Resurrection High School as a fitting instrument for this mission, particularly
in these days when the role of woman is questioned and challenged. To help young
women take their place in this unsettled world, Resurrection strives to provide
an environment which responds to the needs and interests of each individual student
and provides opportunities for exercising responsibility in decision-making;
an environment which aims at developing self-discipline and self-direction, and
helps young women establish for themselves a hierarchy of values and introduces
the Gospel principles into all areas of their life; and an environment which
creates an enduring curiosity for learning.
Staffed by the Sisters of the Resurrection and dedicated lay men and women, some
of them Resurrection alumnae, Resurrection High School provides varied and comprehensive
course offerings on different levels of ability and interest, from honors to
basics courses. Through its association with Citywide Colleges of Chicago, it
offers college courses in English and social sciences. A beginning has been made
to help students with learning disabilities. To equip students to live in a technological
age, computer programming is taught. Co-curricular and extra-curricular activities
extend classroom experiences and provide opportunities for service within the
school and beyond. Athletics and the performing and plastic arts provide similar
Cognizant of the need for a spiritual dimension in all aspects of life and a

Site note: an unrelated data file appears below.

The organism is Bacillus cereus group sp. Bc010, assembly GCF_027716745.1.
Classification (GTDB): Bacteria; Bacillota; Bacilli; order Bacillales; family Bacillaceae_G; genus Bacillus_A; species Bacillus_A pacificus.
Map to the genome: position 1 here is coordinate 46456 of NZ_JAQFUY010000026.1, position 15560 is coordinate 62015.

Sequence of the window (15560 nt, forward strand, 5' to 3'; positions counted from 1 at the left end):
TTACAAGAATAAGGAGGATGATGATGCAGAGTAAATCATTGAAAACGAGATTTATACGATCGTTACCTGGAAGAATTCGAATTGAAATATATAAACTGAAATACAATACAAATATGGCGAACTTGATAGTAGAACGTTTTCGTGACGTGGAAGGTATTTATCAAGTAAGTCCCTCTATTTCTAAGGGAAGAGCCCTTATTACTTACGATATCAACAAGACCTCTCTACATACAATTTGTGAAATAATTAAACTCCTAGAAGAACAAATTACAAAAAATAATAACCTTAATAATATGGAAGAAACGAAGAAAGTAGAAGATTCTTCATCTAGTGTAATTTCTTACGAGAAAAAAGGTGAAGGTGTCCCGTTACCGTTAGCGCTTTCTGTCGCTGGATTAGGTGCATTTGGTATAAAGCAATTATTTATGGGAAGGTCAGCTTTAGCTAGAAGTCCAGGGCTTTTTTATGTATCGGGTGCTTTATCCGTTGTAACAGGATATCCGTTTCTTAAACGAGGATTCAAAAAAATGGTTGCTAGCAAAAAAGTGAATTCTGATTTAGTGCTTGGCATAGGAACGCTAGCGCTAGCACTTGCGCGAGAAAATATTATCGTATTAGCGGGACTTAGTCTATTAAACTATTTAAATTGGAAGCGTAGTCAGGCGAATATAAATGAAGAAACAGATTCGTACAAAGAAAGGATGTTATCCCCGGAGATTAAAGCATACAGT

need to extend and apply the teachings of religion classes, the administration
established an Office of Campus Minister, who is responsible for the development
of the spiritual and liturgical life of both faculty and students. Spiritual
counseling is provided as part of this campus ministry.
Having reached its peak in 1978-79, the enrollment at Resurrection is now tapering
off, although not at the rapid rate which could be expected because of the great
decrease in the school population in the area served by the school. Both Sister
Stephanie Blaszczynski (1979-1980) and the present principal, Sister Elaine Tworek,
recognized this trend in their planning for the future. Although not evident
yet, the possibility of a changing school population cannot be discounted.
Whatever the future conditions may be, the religious and spiritual development
of each student will always remain the main goal of education at Resurrection
as each young woman prepares hersn vantage of the many opportunities available
to her today.
From "A History of
the Offices, Agencies, and the Institutions of the Archdiocese of Chicago" - 1981
Reprinted with the permission
of the Chicago Archdiocese.